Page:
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Survey Research Careers

Career Description

Survey Researchers design or conduct surveys.  They may supervise interviewers who conduct the survey in person or over the telephone and present survey results to client.

Common Work Tasks

  • Gather information about people and their opinions
  • Design and conduct surveys
  • Work for a variety of clients, such as corporations, government agencies, political candidates, and providers of various services
  • Collect information that is used in performing research, making fiscal or policy decisions, measuring the effectiveness of those decisions, or improving customer satisfaction
  • Conduct opinion research to determine public attitudes on various issues
  • Help political or business leaders to measure public support for their electoral prospects or social policies
  • Use a variety of mediums to conduct surveys,  such as the Internet, personal or telephone interviews, or questionnaires sent through the mail
  • Consult with economists, statisticians, market research researchers, or other data users in order to design surveys

Other Job Titles

Survey Researchers are also known by other titles,  including:

  • Pollsters
  • Public Opinion Researchers
  • Survey Analysts
  • Research Analysts

Education,  Training, and Experience

Education and Training
A bachelor’s degree is the minimum educational requirement for many survey research jobs.  However, a master’s degree may be required, especially for technical positions.

In addition to completing courses in business, marketing, and consumer behavior, prospective survey researchers should take other liberal arts and social science courses, including economics,  psychology, English, and sociology. Because of the importance of quantitative skills to survey researchers, courses in mathematics, statistics, sampling theory and survey design, and computer science are extremely helpful. Survey researchers often earn advanced degrees in business administration, marketing,  statistics, communications, or other closely related disciplines.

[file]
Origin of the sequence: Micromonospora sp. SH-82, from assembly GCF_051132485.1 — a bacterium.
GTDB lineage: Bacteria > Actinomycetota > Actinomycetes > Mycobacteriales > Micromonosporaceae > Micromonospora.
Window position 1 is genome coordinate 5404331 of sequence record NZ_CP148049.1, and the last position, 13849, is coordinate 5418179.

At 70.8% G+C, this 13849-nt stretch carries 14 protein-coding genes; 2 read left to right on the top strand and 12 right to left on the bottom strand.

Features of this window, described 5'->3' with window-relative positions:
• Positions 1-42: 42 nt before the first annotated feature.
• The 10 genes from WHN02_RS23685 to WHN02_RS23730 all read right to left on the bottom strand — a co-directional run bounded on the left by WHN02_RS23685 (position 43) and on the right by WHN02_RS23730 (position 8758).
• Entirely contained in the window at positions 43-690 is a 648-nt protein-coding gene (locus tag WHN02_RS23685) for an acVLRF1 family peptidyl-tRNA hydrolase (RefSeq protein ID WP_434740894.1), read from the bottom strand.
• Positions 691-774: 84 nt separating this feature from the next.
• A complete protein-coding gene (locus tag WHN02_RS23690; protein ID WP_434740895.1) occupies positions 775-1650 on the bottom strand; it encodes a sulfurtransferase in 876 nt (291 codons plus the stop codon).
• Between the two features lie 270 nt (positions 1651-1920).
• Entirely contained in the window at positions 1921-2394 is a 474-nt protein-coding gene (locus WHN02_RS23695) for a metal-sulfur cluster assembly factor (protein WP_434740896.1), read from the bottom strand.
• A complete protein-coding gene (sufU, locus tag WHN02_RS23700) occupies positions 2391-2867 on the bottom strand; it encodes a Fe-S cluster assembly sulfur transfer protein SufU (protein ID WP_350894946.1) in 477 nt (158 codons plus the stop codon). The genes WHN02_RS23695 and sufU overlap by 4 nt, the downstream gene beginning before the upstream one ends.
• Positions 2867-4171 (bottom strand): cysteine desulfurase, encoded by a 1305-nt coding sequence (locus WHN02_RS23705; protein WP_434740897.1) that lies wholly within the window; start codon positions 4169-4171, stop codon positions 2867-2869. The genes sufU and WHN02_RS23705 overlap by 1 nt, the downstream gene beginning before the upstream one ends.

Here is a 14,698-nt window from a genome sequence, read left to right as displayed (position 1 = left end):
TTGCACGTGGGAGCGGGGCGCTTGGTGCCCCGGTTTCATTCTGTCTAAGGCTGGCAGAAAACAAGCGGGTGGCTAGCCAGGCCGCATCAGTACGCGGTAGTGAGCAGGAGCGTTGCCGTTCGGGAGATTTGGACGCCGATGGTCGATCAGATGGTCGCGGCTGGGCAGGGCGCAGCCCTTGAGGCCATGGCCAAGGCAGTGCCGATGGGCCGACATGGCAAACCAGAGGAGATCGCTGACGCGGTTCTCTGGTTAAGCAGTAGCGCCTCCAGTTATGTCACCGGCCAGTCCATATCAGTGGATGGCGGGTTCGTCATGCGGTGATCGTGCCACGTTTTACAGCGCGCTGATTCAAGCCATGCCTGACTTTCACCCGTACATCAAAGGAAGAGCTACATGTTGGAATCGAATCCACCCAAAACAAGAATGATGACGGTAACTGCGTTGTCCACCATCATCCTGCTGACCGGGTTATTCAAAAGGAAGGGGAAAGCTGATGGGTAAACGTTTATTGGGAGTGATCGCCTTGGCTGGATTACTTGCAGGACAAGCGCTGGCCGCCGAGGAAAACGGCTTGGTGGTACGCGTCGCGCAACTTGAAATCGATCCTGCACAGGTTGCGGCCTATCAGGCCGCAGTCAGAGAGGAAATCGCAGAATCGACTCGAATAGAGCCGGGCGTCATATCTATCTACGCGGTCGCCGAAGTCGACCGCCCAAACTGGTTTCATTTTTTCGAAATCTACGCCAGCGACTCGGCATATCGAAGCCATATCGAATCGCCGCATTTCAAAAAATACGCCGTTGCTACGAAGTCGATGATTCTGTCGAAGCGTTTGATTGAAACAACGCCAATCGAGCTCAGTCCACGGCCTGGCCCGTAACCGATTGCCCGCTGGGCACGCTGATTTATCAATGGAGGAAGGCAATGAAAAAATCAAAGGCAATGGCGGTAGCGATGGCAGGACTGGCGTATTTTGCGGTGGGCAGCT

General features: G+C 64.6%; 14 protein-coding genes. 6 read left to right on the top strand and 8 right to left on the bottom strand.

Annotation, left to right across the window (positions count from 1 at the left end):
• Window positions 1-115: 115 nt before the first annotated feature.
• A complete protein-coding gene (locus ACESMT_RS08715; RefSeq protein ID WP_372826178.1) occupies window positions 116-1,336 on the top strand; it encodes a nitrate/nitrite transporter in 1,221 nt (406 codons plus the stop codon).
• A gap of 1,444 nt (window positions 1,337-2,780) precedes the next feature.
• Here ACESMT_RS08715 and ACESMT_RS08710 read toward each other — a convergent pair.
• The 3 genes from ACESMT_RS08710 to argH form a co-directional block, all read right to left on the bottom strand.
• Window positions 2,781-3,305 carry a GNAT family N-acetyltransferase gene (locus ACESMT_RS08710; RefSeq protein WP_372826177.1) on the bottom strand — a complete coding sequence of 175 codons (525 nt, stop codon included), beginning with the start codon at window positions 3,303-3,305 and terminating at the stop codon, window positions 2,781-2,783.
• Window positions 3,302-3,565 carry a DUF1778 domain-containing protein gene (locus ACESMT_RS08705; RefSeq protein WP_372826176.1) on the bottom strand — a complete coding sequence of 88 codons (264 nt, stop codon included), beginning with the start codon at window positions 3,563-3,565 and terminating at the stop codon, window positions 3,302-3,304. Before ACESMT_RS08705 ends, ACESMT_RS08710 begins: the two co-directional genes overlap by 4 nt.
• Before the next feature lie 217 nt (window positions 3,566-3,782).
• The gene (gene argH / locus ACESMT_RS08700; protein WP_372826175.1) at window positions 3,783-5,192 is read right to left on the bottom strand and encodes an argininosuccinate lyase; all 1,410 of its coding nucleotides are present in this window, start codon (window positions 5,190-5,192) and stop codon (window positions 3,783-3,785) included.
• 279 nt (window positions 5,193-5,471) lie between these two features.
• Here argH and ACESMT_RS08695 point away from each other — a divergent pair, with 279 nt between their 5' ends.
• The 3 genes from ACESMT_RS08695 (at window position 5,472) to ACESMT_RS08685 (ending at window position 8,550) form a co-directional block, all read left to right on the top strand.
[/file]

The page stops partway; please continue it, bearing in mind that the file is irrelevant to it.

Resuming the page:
While in college, aspiring survey researchers should gain experience gathering and analyzing data, conducting interviews or surveys, and writing reports on their findings. This experience can prove invaluable later in obtaining a full-time position in the field, because much of the initial work may center on these duties. Some schools help graduate students find internships or part-time employment in government agencies, consulting firms, financial institutions, or marketing research firms prior to graduation.

Survey researchers spend a lot of time performing precise data analysis, so those considering careers in the occupation should be able to pay attention to detail. Patience and persistence are also necessary qualities because these workers must spend long hours on independent study and problem solving. At the same time, they must work well with others; often, survey researchers oversee the interviewing of a wide variety of individuals. Communication skills are important, too, because researchers must be able to present their findings well both orally and in writing.


The median annual salary for a Survey Researcher is $37,000. The top 10 percent earn more than $78,000, and the lowest 10 percent earn less than $17,000.  Median earnings in the industries employing the largest number of survey researchers are:

  • Other Professional, Scientific, and Technical Services- $39,060
  • Scientific Research and Development Services- $50,600
  • Colleges, Universities, and Professional Schools- $52,350
  • Management, Scientific, and Technical Consulting Services - $49,800
  • Employment Services - $28,660

Job Outlook

  • 2006-2016 Employment growth:  16%
  • Number of new jobs created 2006-2016: 4,300
  • Employment 2006 : 27,000
  • Employment 2016:  31,000
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